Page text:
Noam Chomsky on Abortion

Speaking in Dublin on April 13th, 2013 (we really had to go back to find his views on abortion) Noam Chomsky stated that he believed restrictive abortion laws were attacks on women. Stating that he believes that one of the areas where society really has made progress over the past century, has been on the subject of women’s rights and current laws threaten to overturn much of that progress. Now this is one of two times, that we could find, where Noam Chomsky has specifically talked about Abortion.

Chomsky: Abortion is An Example of Competing Values

For Noam, abortion is yet another example of where competing values (a life vs freedom over bodily autonomy) come into conflict. This quotation comes from an excerpt from the 2006 documentary “Lake of Fire”, a documentary about abortion in contemporary society in the United States. 

“You shouldn’t just arbitrarily kill some animal because it’s fun to kill it. That’s a reasonable value. On the other hand, most people agree to swat a mosquito. Ok well the idea that life should be valued has come into contact with another value. That’s commonly the case. The values that we hold are not absolute, they are always contingent. They conflict. If you just take one in isolation, yeah it may sound legitimate and maybe is, but you have to ask what it means under particular conditions.”

Chomsky ultimately summarizes his position in one line “So choice is legitimate, saving life is legitimate, and sometimes they run into conflict.”

Though the two have had a fairly prickly relationship and correspondence in the past, Chomsky does sound quite a bit like fellow public intellectual Sam Harris, whose brand of consequentialism argues for an objective truth in terms of moral actions, however the rightness or wrongness of an action (such as abortion) is determined by specific variables related to that unique event.

In the ethical debate, this normative moral framework is called “scalar consequentialism.”  A fairly new slogan for an old idea, Scalar consequentialism is well explained by Neil Sinhababu in the abstract to his paper Scalar consequentialism the right way “Rightness and wrongness come in degrees that vary on a continuous scale. Examples in which agents have many options that morally differ from each other demonstrate this….(scalar consequentialism) which treats the rightness and wrongness of actions as matters of degree, and explains them in terms of the value of the actions’ consequences.”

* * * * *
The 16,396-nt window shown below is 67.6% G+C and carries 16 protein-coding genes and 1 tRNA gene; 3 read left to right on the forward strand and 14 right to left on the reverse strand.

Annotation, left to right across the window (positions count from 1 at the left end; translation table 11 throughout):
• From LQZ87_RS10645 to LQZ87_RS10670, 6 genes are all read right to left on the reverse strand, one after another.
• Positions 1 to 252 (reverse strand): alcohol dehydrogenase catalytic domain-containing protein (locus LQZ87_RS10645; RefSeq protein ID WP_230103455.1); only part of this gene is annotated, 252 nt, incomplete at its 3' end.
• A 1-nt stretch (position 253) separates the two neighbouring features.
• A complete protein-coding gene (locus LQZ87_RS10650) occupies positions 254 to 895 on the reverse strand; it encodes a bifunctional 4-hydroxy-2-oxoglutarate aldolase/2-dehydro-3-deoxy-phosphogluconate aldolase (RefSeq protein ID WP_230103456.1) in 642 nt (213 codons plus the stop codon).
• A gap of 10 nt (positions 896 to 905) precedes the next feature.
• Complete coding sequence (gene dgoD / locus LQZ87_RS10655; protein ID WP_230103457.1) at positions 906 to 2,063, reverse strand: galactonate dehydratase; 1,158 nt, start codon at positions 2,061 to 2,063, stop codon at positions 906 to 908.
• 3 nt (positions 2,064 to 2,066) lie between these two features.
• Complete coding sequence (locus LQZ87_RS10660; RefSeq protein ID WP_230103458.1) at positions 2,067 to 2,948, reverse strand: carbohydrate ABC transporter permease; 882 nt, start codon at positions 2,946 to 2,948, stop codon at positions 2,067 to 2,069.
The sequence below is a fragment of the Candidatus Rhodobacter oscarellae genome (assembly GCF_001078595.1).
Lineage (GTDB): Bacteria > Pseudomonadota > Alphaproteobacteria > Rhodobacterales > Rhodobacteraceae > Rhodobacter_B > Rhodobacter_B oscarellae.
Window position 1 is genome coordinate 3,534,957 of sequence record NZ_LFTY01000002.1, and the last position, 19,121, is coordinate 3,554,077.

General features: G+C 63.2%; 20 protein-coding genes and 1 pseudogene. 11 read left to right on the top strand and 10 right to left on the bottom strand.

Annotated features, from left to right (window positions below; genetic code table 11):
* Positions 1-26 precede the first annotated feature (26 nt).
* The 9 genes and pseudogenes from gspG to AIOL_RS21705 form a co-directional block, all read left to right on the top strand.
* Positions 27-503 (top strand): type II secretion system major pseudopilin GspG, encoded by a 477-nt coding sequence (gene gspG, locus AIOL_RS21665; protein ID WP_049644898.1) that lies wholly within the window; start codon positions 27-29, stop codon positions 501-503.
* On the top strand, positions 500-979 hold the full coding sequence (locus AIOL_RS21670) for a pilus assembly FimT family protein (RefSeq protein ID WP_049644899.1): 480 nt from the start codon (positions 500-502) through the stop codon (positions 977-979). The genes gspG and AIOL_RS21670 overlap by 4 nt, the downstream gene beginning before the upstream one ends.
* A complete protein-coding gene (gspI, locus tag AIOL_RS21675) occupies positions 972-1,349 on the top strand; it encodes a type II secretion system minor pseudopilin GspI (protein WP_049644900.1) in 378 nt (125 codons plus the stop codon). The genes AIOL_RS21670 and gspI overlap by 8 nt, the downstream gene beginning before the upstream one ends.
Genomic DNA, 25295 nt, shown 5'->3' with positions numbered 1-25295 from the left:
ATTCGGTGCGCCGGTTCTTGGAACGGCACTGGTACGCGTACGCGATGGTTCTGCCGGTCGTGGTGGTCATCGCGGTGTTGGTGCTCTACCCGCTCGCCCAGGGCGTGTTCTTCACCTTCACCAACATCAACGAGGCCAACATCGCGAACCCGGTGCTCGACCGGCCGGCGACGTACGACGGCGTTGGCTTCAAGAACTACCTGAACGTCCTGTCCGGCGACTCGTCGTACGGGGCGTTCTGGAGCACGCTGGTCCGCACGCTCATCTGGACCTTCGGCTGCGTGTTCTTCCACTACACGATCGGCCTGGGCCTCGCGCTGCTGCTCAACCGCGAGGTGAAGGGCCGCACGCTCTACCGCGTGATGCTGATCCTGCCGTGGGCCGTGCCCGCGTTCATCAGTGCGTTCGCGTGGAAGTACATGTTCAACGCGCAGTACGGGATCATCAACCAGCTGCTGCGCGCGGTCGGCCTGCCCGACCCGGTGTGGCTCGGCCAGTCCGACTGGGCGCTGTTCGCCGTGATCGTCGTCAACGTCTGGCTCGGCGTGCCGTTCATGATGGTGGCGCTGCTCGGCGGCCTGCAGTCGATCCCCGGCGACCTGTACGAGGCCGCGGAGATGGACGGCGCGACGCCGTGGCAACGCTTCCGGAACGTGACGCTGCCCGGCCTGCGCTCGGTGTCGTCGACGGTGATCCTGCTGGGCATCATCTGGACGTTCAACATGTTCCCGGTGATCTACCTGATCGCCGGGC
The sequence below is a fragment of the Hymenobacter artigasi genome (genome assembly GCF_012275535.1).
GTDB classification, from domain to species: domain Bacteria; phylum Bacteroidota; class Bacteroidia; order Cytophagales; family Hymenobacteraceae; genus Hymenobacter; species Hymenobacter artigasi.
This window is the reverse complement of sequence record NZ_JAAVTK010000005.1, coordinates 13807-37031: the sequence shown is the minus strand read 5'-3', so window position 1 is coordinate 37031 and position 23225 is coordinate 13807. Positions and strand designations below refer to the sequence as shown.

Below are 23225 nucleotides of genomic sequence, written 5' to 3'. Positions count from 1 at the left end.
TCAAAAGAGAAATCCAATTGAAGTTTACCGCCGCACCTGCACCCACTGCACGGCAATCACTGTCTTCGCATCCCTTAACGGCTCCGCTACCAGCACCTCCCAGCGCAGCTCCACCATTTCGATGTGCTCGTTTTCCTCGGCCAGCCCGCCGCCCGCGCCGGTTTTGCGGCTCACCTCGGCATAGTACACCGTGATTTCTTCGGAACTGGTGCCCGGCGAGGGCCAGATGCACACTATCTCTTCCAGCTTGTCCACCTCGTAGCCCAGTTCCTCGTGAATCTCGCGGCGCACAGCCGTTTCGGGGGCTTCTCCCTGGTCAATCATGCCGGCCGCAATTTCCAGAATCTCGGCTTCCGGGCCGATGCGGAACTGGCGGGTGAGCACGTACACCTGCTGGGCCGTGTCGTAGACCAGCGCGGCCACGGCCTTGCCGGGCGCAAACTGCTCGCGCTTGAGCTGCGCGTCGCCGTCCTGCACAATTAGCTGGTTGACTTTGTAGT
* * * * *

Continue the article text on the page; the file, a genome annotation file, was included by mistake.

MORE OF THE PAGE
Chomsky’s Comment’s Predate Heartbeat Bill

The above mentioned comments by Chomsky on abortion (taken in 2006 and 2013), came before states such as Georgia proposed and passed the Heartbeat Bill which is much more restrictive than the bills on the table in either 2006 or 2013. Proposed in the wake of Donald Trump’s election in 2016, the so-called “heartbeat” bill made it illegal to terminate a pregnancy as early as six weeks into the pregnancy. The reasoning being that the “heartbeat” is a sign of a human life.

In regards to it’s relationship to the right of women to have bodily autonomy and the larger healthcare debate, these bills really have the potential to be quite the setback. Essentially if a heartbeat is detected (under these bills) it is illegal for a doctor to perform the operation. Furthermore, under these bills if a woman becomes pregnant in Georgia (for example), then travels to California to have the abortion, she will still have broken Georgia law and face serious consequences. An important detail is that many women, will not even know they are pregnant until a heartbeat is detected (especially those that became pregnant unintentionally) thereby making it impossible to obtain an abortion legally.

Noam Sits Left of Center In America

When compared to the rest of the country, Noam is once again on the left side of the spectrum. However, in the case of abortion, he is at least in the majority this time around. As of 2019, acceptance of abortion by the general public crossed the highest mark since 1995 according to the Pew Research Center. This number, of people who said abortion was legal in all or most cases, crossed the 60% threshold (61%) for the first time since 1995 (the first year Pew began this longitudinal study). 

As always, we will continue to accept errors and, if we can confirm that any errors have been made or we discover we have missed relevant details, we will update this page and update our errors page that documents all additions or corrections to pages after they are published. Finally it is important to note, especially for this article, that we try to emphasize the most recent opinions rather than older opinions as more recent opinions will be closer to their actual opinions. Should we become aware of position changes by anyone on the Scholar Fact Check, we will make the change and note it on the relevant page. 

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